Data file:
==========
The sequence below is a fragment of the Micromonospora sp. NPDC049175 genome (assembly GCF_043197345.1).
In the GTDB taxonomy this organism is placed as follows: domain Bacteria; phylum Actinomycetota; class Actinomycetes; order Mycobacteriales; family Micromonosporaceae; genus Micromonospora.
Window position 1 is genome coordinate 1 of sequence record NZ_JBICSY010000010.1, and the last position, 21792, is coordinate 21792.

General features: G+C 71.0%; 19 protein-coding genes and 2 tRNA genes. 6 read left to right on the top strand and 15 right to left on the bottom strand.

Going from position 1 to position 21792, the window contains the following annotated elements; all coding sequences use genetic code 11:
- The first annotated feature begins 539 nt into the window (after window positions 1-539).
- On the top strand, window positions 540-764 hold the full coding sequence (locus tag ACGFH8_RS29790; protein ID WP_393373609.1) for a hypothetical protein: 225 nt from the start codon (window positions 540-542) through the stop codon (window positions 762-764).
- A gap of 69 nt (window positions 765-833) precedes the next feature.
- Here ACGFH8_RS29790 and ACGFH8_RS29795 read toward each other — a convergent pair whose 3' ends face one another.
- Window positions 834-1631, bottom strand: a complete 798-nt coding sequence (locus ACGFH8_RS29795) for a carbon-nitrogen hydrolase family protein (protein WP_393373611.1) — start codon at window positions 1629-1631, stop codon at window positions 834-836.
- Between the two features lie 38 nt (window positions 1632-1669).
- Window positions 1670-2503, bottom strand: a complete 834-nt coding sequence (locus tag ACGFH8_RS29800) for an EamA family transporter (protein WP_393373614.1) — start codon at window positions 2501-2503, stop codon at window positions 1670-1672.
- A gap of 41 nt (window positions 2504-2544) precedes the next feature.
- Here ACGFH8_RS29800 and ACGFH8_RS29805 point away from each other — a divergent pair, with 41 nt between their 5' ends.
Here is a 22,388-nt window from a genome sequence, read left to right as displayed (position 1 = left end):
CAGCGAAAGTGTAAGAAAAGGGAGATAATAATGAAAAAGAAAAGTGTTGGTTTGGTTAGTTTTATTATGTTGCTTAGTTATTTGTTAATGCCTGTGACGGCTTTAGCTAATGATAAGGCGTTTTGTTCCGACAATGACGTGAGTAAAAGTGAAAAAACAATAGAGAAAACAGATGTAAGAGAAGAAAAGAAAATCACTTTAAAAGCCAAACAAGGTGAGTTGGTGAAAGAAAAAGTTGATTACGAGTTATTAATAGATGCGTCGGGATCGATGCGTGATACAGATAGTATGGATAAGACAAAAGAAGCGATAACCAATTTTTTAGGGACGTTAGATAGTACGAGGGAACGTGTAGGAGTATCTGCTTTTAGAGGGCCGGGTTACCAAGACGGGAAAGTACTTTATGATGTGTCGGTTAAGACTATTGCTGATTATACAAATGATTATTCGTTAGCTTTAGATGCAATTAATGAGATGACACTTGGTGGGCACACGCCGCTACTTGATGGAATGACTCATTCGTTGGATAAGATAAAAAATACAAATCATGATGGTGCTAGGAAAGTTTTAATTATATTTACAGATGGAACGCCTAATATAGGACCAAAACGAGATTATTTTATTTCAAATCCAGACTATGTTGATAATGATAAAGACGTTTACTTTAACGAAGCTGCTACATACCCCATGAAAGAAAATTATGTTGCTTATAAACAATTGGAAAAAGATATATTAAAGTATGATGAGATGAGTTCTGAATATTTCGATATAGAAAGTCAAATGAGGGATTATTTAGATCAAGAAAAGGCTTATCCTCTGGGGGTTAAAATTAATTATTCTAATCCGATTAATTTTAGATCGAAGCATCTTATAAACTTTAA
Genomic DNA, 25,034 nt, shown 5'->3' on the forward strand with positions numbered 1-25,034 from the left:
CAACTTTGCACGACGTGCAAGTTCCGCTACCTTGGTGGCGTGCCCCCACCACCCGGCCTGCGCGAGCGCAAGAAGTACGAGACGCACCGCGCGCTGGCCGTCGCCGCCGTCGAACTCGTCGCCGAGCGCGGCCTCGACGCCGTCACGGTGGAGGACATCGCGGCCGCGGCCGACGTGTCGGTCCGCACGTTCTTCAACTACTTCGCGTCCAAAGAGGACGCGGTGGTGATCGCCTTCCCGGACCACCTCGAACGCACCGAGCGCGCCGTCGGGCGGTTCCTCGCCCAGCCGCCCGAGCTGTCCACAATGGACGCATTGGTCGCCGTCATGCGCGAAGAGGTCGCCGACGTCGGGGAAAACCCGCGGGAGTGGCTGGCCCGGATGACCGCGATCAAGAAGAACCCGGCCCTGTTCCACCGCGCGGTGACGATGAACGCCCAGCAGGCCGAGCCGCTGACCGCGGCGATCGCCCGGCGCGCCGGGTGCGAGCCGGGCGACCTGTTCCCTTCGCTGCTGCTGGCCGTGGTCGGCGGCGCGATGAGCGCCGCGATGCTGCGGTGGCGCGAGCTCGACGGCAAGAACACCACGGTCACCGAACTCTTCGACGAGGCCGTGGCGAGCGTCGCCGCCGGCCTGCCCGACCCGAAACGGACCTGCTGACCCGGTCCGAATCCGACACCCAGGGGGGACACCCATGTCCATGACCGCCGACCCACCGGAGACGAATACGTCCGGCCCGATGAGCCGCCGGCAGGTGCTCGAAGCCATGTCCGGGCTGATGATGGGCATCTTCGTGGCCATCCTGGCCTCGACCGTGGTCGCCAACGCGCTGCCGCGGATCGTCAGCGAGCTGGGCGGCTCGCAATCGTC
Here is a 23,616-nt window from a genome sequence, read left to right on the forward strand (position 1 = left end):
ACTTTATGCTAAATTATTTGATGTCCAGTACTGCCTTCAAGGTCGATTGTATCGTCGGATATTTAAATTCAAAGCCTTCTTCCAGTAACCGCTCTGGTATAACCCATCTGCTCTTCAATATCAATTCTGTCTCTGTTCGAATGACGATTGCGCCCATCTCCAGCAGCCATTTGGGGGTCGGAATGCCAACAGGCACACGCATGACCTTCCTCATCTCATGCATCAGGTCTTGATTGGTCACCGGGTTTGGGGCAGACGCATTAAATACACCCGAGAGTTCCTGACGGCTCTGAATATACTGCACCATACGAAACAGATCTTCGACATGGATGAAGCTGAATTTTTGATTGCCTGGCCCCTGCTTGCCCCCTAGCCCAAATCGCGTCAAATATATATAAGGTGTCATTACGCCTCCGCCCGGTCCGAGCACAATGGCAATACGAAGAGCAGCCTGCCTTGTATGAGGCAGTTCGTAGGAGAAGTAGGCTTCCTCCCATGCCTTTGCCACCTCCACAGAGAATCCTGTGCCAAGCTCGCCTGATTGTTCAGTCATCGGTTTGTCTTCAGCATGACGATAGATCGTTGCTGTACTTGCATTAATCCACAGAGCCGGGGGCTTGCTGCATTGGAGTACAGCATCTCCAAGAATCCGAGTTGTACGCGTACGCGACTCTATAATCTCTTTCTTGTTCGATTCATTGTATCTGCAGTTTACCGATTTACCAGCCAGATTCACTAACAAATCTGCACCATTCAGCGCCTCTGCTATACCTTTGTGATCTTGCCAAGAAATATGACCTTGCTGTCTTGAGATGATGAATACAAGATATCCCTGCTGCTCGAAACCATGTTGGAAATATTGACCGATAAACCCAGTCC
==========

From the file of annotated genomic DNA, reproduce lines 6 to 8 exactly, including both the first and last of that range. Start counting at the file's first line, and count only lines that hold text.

- The first annotated feature begins 539 nt into the window (after window positions 1-539).
- On the top strand, window positions 540-764 hold the full coding sequence (locus tag ACGFH8_RS29790; protein ID WP_393373609.1) for a hypothetical protein: 225 nt from the start codon (window positions 540-542) through the stop codon (window positions 762-764).
- A gap of 69 nt (window positions 765-833) precedes the next feature.